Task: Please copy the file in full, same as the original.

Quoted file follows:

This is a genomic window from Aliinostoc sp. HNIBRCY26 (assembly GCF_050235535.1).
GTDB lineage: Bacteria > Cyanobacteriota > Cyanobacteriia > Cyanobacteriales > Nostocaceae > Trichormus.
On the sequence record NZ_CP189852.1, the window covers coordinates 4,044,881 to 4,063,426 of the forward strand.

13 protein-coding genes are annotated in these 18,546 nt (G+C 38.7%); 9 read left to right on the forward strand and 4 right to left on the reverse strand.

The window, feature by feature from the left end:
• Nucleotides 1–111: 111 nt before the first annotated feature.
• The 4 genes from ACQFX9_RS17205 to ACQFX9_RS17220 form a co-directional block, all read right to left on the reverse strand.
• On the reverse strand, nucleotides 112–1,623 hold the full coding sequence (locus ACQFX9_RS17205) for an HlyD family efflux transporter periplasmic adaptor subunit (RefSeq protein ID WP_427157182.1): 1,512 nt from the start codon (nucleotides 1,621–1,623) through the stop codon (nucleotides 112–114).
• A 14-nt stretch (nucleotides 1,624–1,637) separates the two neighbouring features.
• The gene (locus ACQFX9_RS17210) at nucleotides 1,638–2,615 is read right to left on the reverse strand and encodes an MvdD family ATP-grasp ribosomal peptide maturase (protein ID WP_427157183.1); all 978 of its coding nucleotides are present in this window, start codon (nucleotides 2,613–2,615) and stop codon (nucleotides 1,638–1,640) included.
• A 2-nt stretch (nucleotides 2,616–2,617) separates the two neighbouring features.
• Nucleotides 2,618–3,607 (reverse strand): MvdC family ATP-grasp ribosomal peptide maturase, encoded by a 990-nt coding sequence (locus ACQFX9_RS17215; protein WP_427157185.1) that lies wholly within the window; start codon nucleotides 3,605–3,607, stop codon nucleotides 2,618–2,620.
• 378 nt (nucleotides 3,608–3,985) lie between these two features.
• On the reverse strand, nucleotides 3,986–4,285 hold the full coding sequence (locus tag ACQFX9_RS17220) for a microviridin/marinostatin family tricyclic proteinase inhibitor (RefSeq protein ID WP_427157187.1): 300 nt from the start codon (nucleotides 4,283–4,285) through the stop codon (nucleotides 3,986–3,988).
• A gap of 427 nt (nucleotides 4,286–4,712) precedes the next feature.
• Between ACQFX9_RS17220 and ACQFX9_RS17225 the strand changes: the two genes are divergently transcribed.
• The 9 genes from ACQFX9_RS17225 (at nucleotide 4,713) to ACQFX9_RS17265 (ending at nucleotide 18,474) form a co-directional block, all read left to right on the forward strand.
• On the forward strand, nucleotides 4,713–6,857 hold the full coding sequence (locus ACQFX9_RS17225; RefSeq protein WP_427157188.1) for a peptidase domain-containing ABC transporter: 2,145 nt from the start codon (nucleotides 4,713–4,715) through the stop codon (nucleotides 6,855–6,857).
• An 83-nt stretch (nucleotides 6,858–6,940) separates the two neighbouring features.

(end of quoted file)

This is a genomic window from Aliinostoc sp. HNIBRCY26 (assembly GCF_050235535.1).
GTDB lineage: Bacteria > Cyanobacteriota > Cyanobacteriia > Cyanobacteriales > Nostocaceae > Trichormus.
On the sequence record NZ_CP189852.1, the window covers coordinates 4,044,881 to 4,063,426 of the forward strand.

13 protein-coding genes are annotated in these 18,546 nt (G+C 38.7%); 9 read left to right on the forward strand and 4 right to left on the reverse strand.

The window, feature by feature from the left end:
• Nucleotides 1–111: 111 nt before the first annotated feature.
• The 4 genes from ACQFX9_RS17205 to ACQFX9_RS17220 form a co-directional block, all read right to left on the reverse strand.
• On the reverse strand, nucleotides 112–1,623 hold the full coding sequence (locus ACQFX9_RS17205) for an HlyD family efflux transporter periplasmic adaptor subunit (RefSeq protein ID WP_427157182.1): 1,512 nt from the start codon (nucleotides 1,621–1,623) through the stop codon (nucleotides 112–114).
• A 14-nt stretch (nucleotides 1,624–1,637) separates the two neighbouring features.
• The gene (locus ACQFX9_RS17210) at nucleotides 1,638–2,615 is read right to left on the reverse strand and encodes an MvdD family ATP-grasp ribosomal peptide maturase (protein ID WP_427157183.1); all 978 of its coding nucleotides are present in this window, start codon (nucleotides 2,613–2,615) and stop codon (nucleotides 1,638–1,640) included.
• A 2-nt stretch (nucleotides 2,616–2,617) separates the two neighbouring features.
• Nucleotides 2,618–3,607 (reverse strand): MvdC family ATP-grasp ribosomal peptide maturase, encoded by a 990-nt coding sequence (locus ACQFX9_RS17215; protein WP_427157185.1) that lies wholly within the window; start codon nucleotides 3,605–3,607, stop codon nucleotides 2,618–2,620.
• 378 nt (nucleotides 3,608–3,985) lie between these two features.
• On the reverse strand, nucleotides 3,986–4,285 hold the full coding sequence (locus tag ACQFX9_RS17220) for a microviridin/marinostatin family tricyclic proteinase inhibitor (RefSeq protein ID WP_427157187.1): 300 nt from the start codon (nucleotides 4,283–4,285) through the stop codon (nucleotides 3,986–3,988).
• A gap of 427 nt (nucleotides 4,286–4,712) precedes the next feature.
• Between ACQFX9_RS17220 and ACQFX9_RS17225 the strand changes: the two genes are divergently transcribed.
• The 9 genes from ACQFX9_RS17225 (at nucleotide 4,713) to ACQFX9_RS17265 (ending at nucleotide 18,474) form a co-directional block, all read left to right on the forward strand.
• On the forward strand, nucleotides 4,713–6,857 hold the full coding sequence (locus ACQFX9_RS17225; RefSeq protein WP_427157188.1) for a peptidase domain-containing ABC transporter: 2,145 nt from the start codon (nucleotides 4,713–4,715) through the stop codon (nucleotides 6,855–6,857).
• An 83-nt stretch (nucleotides 6,858–6,940) separates the two neighbouring features.